Formula One insider Kate Walker gives insight into the financial stability of the current F1 teams.
The time has come for the FIA to take a leaf out of its competitors’ books and start breaking its own rules. Or, at the very least, testing the “spirit of the regulations” with a view to saving Formula One, the jewel in the Federation’s sporting crown.
Rules are made to be broken
From the point of view of the teams, the FIA’s Sporting and Technical Regulations have always been more of a starting point than actual rules. Teams design their cars to push the envelope, to test the limits of the grey area between what’s kosher and what’s cause for disqualification. And when the FIA questions the legality of x nose cone, or y double diffuser, out come the lawyers to argue interpretation.
For as long as there have been rules, teams have sought to bend them.
The recent loss of two teams in less than two weeks - for that is effectively what has happened, administration or no - means that Formula One is undeniably in a moment of crisis. To lose one team is careless, but two? Two smacks of a very serious problem.
Completely secure teams
Where Caterham and Marussia led, others are likely to follow. Ferrari, Mercedes, and Red Bull are safe as houses, and Toro Rosso has a secure future for as long as it suits Red Bull’s interests to keep the team going as an RBR creche. But of the five remaining teams, none are truly safe.
Williams continues to make it work
Williams are in a strong position at present, but have also posted significant losses this year. At the moment there is nothing that would suggest the Grove racers are likely to fold, but as true independents the team’s income is reliant on continuing to lead the field when it comes to negotiating new and varied sponsorship deals.
Sauber and Lotus struggling to survive
Both Sauber and Lotus are struggling to make ends meet on a daily basis, and while both teams are positive about their prospects for survival it is no secret that both Hinwil and Enstone would benefit from outside investment and a host of new stickers on the car. Lotus have been left hanging more than once when promised deals have failed to materialise, while Sauber’s much-heralded Russian investment is currently on hold thanks to wider sanctions against Russia as a whole. Which leaves Force India and McLaren.
Force India is a solid team, but remains an unprofitable venture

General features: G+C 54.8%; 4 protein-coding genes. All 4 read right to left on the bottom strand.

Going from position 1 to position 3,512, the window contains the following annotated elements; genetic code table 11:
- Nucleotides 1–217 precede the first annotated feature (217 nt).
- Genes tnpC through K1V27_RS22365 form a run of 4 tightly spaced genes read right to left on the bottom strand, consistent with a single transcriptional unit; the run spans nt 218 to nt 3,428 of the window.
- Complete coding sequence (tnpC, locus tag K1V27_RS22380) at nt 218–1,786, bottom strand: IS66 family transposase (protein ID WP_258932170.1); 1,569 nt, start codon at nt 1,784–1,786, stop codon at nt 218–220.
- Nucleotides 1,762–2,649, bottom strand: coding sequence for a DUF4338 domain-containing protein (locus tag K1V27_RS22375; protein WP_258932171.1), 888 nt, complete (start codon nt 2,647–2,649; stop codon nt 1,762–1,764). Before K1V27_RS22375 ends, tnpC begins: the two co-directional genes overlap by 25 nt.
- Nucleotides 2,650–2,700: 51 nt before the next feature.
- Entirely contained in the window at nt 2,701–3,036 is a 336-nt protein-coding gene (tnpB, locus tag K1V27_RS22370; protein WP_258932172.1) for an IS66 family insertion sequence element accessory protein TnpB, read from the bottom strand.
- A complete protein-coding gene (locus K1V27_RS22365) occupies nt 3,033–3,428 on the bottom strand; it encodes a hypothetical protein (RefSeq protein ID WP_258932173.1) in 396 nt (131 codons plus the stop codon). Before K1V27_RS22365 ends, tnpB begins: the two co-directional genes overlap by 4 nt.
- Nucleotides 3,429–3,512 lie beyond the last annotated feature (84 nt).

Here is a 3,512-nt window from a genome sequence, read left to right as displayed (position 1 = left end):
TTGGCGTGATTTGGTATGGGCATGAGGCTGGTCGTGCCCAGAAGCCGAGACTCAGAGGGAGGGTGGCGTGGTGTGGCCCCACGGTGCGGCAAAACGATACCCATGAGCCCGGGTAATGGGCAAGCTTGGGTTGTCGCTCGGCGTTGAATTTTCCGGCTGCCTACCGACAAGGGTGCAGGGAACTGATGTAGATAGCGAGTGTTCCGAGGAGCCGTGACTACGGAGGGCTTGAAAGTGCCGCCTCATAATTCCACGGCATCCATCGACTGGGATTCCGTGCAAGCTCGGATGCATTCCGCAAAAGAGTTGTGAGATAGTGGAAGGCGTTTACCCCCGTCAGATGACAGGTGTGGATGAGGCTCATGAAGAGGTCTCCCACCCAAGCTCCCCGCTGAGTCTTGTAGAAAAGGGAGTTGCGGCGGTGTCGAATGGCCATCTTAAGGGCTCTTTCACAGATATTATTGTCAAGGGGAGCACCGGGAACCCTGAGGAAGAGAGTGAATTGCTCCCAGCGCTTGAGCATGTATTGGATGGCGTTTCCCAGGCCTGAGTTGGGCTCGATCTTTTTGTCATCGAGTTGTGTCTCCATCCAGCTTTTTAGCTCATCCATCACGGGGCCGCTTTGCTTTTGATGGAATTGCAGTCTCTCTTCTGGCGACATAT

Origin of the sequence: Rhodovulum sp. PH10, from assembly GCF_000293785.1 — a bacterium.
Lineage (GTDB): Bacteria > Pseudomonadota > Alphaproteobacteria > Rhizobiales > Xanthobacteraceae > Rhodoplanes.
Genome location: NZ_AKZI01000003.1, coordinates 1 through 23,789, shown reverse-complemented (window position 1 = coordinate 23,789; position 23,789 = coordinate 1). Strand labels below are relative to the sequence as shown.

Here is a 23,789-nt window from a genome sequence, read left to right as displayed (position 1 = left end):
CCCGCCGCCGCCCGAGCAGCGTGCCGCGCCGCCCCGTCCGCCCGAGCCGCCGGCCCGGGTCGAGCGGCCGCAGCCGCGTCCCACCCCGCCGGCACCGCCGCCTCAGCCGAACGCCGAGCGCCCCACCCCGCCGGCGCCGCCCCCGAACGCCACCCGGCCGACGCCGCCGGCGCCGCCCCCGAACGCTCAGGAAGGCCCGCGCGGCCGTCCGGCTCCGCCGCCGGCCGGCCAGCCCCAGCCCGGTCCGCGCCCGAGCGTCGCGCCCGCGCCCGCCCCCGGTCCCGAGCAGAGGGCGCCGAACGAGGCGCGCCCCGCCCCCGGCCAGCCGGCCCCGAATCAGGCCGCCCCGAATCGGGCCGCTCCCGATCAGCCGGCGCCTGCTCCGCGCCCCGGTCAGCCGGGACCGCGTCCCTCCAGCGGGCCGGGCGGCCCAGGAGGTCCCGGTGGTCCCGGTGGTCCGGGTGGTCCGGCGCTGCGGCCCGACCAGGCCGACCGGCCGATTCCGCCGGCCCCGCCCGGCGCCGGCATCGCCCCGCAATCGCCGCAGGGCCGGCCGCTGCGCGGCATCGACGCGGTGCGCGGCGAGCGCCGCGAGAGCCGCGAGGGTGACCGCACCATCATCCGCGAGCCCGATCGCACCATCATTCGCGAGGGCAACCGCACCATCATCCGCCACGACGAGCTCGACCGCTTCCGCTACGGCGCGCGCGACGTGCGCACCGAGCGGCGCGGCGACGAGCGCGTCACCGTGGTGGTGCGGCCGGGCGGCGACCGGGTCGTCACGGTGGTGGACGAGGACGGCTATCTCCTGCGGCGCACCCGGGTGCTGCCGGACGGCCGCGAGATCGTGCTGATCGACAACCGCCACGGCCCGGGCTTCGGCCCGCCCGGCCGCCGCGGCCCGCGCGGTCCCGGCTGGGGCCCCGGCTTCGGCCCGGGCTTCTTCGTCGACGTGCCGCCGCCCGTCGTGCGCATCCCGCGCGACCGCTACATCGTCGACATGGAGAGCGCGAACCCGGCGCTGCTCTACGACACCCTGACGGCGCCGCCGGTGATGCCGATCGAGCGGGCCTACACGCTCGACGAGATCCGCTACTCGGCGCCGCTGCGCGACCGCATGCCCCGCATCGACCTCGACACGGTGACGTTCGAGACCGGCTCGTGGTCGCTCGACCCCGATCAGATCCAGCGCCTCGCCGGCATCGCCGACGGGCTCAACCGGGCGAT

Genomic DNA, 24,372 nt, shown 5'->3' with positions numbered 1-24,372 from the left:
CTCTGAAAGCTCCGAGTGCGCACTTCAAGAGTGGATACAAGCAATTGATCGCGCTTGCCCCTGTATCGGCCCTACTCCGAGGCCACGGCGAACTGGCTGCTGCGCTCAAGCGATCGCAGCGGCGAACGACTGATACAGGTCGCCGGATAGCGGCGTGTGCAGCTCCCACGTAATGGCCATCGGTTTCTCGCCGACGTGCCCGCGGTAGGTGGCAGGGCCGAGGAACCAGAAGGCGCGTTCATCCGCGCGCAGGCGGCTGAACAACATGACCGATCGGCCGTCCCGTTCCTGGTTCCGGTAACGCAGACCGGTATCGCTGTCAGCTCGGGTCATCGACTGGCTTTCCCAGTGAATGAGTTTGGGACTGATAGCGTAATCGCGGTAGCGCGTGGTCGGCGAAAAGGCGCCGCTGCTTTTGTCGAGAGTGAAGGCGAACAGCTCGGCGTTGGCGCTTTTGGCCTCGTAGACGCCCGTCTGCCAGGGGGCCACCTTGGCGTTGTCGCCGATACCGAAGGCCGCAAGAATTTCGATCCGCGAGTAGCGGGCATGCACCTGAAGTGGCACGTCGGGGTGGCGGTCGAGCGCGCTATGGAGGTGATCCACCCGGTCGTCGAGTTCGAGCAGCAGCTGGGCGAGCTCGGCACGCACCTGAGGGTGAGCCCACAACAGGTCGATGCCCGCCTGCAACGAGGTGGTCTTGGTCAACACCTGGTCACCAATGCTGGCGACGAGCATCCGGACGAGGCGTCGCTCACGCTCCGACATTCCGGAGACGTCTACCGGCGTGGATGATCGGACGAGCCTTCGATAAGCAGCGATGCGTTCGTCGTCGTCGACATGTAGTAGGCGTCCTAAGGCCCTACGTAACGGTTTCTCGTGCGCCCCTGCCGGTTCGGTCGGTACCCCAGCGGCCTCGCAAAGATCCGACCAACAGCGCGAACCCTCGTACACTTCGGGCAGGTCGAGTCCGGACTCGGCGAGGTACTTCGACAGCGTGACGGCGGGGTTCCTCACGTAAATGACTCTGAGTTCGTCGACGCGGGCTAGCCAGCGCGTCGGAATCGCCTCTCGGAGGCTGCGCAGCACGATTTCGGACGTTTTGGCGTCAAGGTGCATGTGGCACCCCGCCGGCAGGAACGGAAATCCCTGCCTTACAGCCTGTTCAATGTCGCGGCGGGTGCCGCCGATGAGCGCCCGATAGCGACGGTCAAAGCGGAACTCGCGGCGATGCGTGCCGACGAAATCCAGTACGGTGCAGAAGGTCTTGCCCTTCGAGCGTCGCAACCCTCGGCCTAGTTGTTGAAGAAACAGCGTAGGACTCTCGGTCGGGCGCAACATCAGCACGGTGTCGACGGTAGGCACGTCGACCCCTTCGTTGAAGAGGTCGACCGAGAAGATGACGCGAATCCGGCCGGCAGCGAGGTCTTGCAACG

While Vijay Mallya has thus far done a very good job protecting the F1 team from the financial and legal troubles affecting his other business interests, Force India remains a mid-field team punching above its weight with a budget significantly lower than the teams it has been fighting in the championship. In Austin on Thursday there were rumours doing the rounds that the Silverstone-based racers came within a hair’s breadth of being the third team unable to make the COTA grid.
If true, it is a dire indictment of the true state of Formula One at present. The loss of Marussia and Caterham has been dismissed by many as being of little importance given how little either team achieved in five years in the sport. But Force India is a team that has collected 24 points finishes thus far this season - including a podium for Sergio Perez in Bahrain. They are competitive, but remain unprofitable.
McLaren rejects offer from Stroll, despite the loss of major backers
As for McLaren, while the Woking team have not been on their strongest form over the past two years, they are a long-established team with a proud record of wins and championships, and their brand has been further boosted by the success of McLaren Automotive. But the team has been bereft of sponsors this season, and are one of the long list of F1 outfits to have been approached by Lawrence Stroll about possible investment.
Whatever Stroll was offering is said to have been rejected by the team, but the fact that racers with the heritage and financial might of McLaren were seen as a likely target by a man previously linked with Sauber and Marussia is worrying news indeed.